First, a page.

Poetry For Survival by Thalia Rose

A question that often comes up is, “Why do you write?”

In my department, we have used this as a generative exercise; and outside of the department, the question recurs in conversation. It takes a moderate amount of determination to pursue writing. It sometimes seems masochistic to revise time and time again, or to submit work to publishers every marking period. So I believe there is a core ambition in every writer that motivates them to work with their art tirelessly. Hitherto, I believe the reason that people choose to write is multitudinous.

There is an anthology entitled We Will Be Shelter: Poems For Survival that illustrates the core of my motivation to write. The anthology, published by Andrea Gibson, focuses on addressing inequality and social justice. It encourages the reader to analyze the social constructs and ethics of the world around them – to contemplate the mechanics of the system and then what can be improved or changed within it. For me, poetry is dauntless and inexhaustible – it is a tool for survival.

As Audre Lorde wrote, “Poetry is not only dream and vision; it is the skeleton architecture of our lives. It lays the foundations for a future of change, a bridge across our fears of what has never been before.”

Thalia Rose, class of 2018

Feminist Poetry by Thalia Rose

Last Tuesday, CW alumna Mollie Cueva (Class of 2013) visited CW1 and taught a lesson about feminist poetry and intersectionality.

Definitions (convened by Mollie Cueva)

  • Feminism: the belief in the social, political, and economic equality of women
  • Gender: range of socially ascribed characteristics pertaining and differentiating between masculinity and femininity (and other)
  • Sex: the 2+ major forms of individuals that occur in many species on the basis of reproductive organs and chromosonal structure. may or may not agree with gender identity.
  • Intersectionality: the acknowledgement of the different and overlapping spheres of oppression/oppressional forces on a person’s life
  • Womanism: the acknowledgement of the specific discrimination and inequality experienced by black women

After an introduction to feminist poetry with the definitions shown above, CW I read and discussed the essay “Poetry is Not a Luxury” by Audre Lorde. Poetry is Not a Luxury was predicated by a brief summary of the first two waves of feminism, which illustrated that while the first and second waves of feminism granted women the right to vote and opened up more opportunities for them, these early movements excluded trans women and women of color from the movement.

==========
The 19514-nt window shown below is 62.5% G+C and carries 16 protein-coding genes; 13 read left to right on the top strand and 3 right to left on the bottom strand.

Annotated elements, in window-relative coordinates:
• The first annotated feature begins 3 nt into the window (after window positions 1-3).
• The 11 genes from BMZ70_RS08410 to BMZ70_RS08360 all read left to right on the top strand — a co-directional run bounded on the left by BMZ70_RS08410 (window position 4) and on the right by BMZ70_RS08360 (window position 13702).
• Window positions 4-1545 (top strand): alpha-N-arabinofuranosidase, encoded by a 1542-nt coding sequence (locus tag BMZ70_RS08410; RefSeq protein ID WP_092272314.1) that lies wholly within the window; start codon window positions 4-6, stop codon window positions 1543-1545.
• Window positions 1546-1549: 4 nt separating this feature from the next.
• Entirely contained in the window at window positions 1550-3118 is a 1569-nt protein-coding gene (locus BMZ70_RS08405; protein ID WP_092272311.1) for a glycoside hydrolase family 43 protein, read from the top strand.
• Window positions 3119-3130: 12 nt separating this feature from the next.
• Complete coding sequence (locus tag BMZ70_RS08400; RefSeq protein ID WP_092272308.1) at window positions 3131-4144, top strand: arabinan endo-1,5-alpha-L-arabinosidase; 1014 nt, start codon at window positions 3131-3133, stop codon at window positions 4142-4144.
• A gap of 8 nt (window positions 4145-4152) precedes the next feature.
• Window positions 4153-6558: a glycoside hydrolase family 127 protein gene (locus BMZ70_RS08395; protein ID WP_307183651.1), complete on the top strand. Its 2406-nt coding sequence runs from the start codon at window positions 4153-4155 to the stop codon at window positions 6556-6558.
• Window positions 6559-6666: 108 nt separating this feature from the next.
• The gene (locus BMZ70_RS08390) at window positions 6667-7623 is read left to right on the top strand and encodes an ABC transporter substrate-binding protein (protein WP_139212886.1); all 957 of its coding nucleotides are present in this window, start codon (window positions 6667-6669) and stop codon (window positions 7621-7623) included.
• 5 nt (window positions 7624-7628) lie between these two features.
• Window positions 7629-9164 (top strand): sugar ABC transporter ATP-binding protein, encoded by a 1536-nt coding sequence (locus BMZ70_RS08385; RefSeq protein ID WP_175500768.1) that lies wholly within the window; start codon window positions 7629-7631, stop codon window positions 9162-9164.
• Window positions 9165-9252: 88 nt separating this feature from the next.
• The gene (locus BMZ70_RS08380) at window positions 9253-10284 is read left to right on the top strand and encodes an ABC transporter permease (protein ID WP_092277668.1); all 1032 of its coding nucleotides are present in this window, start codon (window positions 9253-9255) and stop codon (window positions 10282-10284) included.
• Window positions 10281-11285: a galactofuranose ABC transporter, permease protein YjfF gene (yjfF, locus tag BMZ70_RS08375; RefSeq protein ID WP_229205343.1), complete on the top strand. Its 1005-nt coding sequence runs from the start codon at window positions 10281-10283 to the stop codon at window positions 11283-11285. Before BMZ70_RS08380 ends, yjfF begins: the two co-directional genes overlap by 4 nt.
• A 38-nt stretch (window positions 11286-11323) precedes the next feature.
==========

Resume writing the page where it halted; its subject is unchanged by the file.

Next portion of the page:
In modern time, intersectionality is still often disregarded. It was important for us to discuss this, because addressing a problem is a step towards working out how to make things less unjust. It was beneficial to me that I could learn about my privilege as a white person (and feminist).

Anna (class of 2018) pointed out how in last year’s poetry unit, the book we studied from was predominantly the writing of white men, and that it lacked diverse perspectives. Audre Lorde, a lesbian poet, presented different styles and ideas than we had read last year. In Audre Lorde’s essay, she wrote, “This is poetry as illumination… From which true poetry springs births thought as dreams births concept, as feeling births idea, as knowledge births (precedes) understanding.”

Furthermore, we read “Translations”, a poem by Adrienne Rich. The poem introduces the concept of the nuclear family. The nuclear family concept prioritizes gender roles. It was initially created by sociologists as an oppressive device. The archetype of a woman as a docile housewife harms and isolates women. The poem mentions the sexism and internalized misogyny that is a result of the nuclear family concept.

“The phone rings endlessly
in a man’s bedroom
she hears him telling someone else
Never mind. She’ll get tired.
hears him telling her story to her sister /
who becomes her enemy
and will in her own way
light her own way to sorrow.”